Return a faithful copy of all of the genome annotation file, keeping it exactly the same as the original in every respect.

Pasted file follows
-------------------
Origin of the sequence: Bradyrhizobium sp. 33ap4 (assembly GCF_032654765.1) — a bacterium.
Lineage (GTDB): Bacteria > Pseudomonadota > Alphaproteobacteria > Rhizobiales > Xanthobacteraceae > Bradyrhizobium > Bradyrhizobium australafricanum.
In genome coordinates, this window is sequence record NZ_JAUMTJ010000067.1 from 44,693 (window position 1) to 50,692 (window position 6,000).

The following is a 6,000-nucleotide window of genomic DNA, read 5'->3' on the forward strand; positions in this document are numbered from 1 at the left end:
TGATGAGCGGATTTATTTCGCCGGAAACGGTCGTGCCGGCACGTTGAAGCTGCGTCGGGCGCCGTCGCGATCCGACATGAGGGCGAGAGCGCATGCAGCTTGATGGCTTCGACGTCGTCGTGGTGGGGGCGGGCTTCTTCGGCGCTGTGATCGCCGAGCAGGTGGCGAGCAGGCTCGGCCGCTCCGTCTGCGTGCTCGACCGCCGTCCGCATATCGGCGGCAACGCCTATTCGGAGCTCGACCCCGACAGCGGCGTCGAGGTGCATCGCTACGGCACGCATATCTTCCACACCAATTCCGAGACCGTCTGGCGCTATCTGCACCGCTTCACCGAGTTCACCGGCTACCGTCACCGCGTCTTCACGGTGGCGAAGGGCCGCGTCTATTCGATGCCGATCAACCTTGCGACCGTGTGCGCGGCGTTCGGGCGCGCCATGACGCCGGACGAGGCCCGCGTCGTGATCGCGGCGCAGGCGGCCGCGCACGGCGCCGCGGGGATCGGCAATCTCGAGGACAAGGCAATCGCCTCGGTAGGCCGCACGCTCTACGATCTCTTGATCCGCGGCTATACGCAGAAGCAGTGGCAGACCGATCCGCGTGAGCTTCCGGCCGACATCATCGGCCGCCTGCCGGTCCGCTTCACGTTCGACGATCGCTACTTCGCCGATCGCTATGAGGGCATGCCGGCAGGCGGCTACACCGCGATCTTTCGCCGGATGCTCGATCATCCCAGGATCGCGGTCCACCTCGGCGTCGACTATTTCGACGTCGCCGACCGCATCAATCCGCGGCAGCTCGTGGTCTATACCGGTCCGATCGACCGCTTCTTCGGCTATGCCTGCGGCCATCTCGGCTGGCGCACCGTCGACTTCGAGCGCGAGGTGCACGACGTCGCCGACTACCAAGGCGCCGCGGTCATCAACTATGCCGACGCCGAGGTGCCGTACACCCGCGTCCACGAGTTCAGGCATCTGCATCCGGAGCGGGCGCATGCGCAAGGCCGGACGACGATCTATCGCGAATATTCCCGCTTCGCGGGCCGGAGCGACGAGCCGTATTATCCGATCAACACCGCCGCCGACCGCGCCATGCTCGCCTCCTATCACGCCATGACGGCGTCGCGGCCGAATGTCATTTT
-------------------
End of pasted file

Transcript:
Origin of the sequence: Bradyrhizobium sp. 33ap4 (assembly GCF_032654765.1) — a bacterium.
Lineage (GTDB): Bacteria > Pseudomonadota > Alphaproteobacteria > Rhizobiales > Xanthobacteraceae > Bradyrhizobium > Bradyrhizobium australafricanum.
In genome coordinates, this window is sequence record NZ_JAUMTJ010000067.1 from 44,693 (window position 1) to 50,692 (window position 6,000).

The following is a 6,000-nucleotide window of genomic DNA, read 5'->3' on the forward strand; positions in this document are numbered from 1 at the left end:
TGATGAGCGGATTTATTTCGCCGGAAACGGTCGTGCCGGCACGTTGAAGCTGCGTCGGGCGCCGTCGCGATCCGACATGAGGGCGAGAGCGCATGCAGCTTGATGGCTTCGACGTCGTCGTGGTGGGGGCGGGCTTCTTCGGCGCTGTGATCGCCGAGCAGGTGGCGAGCAGGCTCGGCCGCTCCGTCTGCGTGCTCGACCGCCGTCCGCATATCGGCGGCAACGCCTATTCGGAGCTCGACCCCGACAGCGGCGTCGAGGTGCATCGCTACGGCACGCATATCTTCCACACCAATTCCGAGACCGTCTGGCGCTATCTGCACCGCTTCACCGAGTTCACCGGCTACCGTCACCGCGTCTTCACGGTGGCGAAGGGCCGCGTCTATTCGATGCCGATCAACCTTGCGACCGTGTGCGCGGCGTTCGGGCGCGCCATGACGCCGGACGAGGCCCGCGTCGTGATCGCGGCGCAGGCGGCCGCGCACGGCGCCGCGGGGATCGGCAATCTCGAGGACAAGGCAATCGCCTCGGTAGGCCGCACGCTCTACGATCTCTTGATCCGCGGCTATACGCAGAAGCAGTGGCAGACCGATCCGCGTGAGCTTCCGGCCGACATCATCGGCCGCCTGCCGGTCCGCTTCACGTTCGACGATCGCTACTTCGCCGATCGCTATGAGGGCATGCCGGCAGGCGGCTACACCGCGATCTTTCGCCGGATGCTCGATCATCCCAGGATCGCGGTCCACCTCGGCGTCGACTATTTCGACGTCGCCGACCGCATCAATCCGCGGCAGCTCGTGGTCTATACCGGTCCGATCGACCGCTTCTTCGGCTATGCCTGCGGCCATCTCGGCTGGCGCACCGTCGACTTCGAGCGCGAGGTGCACGACGTCGCCGACTACCAAGGCGCCGCGGTCATCAACTATGCCGACGCCGAGGTGCCGTACACCCGCGTCCACGAGTTCAGGCATCTGCATCCGGAGCGGGCGCATGCGCAAGGCCGGACGACGATCTATCGCGAATATTCCCGCTTCGCGGGCCGGAGCGACGAGCCGTATTATCCGATCAACACCGCCGCCGACCGCGCCATGCTCGCCTCCTATCACGCCATGACGGCGTCGCGGCCGAATGTCATTTT